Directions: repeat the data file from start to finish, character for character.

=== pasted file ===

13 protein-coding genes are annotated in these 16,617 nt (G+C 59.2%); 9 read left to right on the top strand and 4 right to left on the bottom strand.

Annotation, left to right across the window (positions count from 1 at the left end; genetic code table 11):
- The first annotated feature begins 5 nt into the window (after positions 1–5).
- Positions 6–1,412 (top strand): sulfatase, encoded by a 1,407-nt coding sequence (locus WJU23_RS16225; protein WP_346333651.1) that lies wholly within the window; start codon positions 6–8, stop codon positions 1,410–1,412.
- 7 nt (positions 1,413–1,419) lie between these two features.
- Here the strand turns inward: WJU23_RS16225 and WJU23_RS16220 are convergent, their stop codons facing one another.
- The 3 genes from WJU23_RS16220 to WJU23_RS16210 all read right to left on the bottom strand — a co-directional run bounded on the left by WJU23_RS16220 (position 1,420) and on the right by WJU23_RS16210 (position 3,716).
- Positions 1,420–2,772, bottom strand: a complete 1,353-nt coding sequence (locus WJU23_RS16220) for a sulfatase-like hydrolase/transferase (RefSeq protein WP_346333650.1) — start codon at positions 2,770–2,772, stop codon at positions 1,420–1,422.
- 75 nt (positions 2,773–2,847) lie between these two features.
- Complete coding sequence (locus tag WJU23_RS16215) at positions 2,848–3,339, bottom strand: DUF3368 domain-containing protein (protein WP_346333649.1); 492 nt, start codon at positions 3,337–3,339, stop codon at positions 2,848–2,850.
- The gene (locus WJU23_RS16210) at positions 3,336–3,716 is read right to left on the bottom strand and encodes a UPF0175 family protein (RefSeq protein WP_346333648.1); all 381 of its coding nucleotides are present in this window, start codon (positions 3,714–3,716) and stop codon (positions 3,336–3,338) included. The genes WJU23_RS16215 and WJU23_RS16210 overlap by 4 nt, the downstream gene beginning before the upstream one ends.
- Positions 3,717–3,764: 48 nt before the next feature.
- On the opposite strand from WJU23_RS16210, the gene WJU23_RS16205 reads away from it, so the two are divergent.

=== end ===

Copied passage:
13 protein-coding genes are annotated in these 16,617 nt (G+C 59.2%); 9 read left to right on the top strand and 4 right to left on the bottom strand.

Annotation, left to right across the window (positions count from 1 at the left end; genetic code table 11):
- The first annotated feature begins 5 nt into the window (after positions 1–5).
- Positions 6–1,412 (top strand): sulfatase, encoded by a 1,407-nt coding sequence (locus WJU23_RS16225; protein WP_346333651.1) that lies wholly within the window; start codon positions 6–8, stop codon positions 1,410–1,412.
- 7 nt (positions 1,413–1,419) lie between these two features.
- Here the strand turns inward: WJU23_RS16225 and WJU23_RS16220 are convergent, their stop codons facing one another.
- The 3 genes from WJU23_RS16220 to WJU23_RS16210 all read right to left on the bottom strand — a co-directional run bounded on the left by WJU23_RS16220 (position 1,420) and on the right by WJU23_RS16210 (position 3,716).
- Positions 1,420–2,772, bottom strand: a complete 1,353-nt coding sequence (locus WJU23_RS16220) for a sulfatase-like hydrolase/transferase (RefSeq protein WP_346333650.1) — start codon at positions 2,770–2,772, stop codon at positions 1,420–1,422.
- 75 nt (positions 2,773–2,847) lie between these two features.
- Complete coding sequence (locus tag WJU23_RS16215) at positions 2,848–3,339, bottom strand: DUF3368 domain-containing protein (protein WP_346333649.1); 492 nt, start codon at positions 3,337–3,339, stop codon at positions 2,848–2,850.
- The gene (locus WJU23_RS16210) at positions 3,336–3,716 is read right to left on the bottom strand and encodes a UPF0175 family protein (RefSeq protein WP_346333648.1); all 381 of its coding nucleotides are present in this window, start codon (positions 3,714–3,716) and stop codon (positions 3,336–3,338) included. The genes WJU23_RS16215 and WJU23_RS16210 overlap by 4 nt, the downstream gene beginning before the upstream one ends.
- Positions 3,717–3,764: 48 nt before the next feature.
- On the opposite strand from WJU23_RS16210, the gene WJU23_RS16205 reads away from it, so the two are divergent.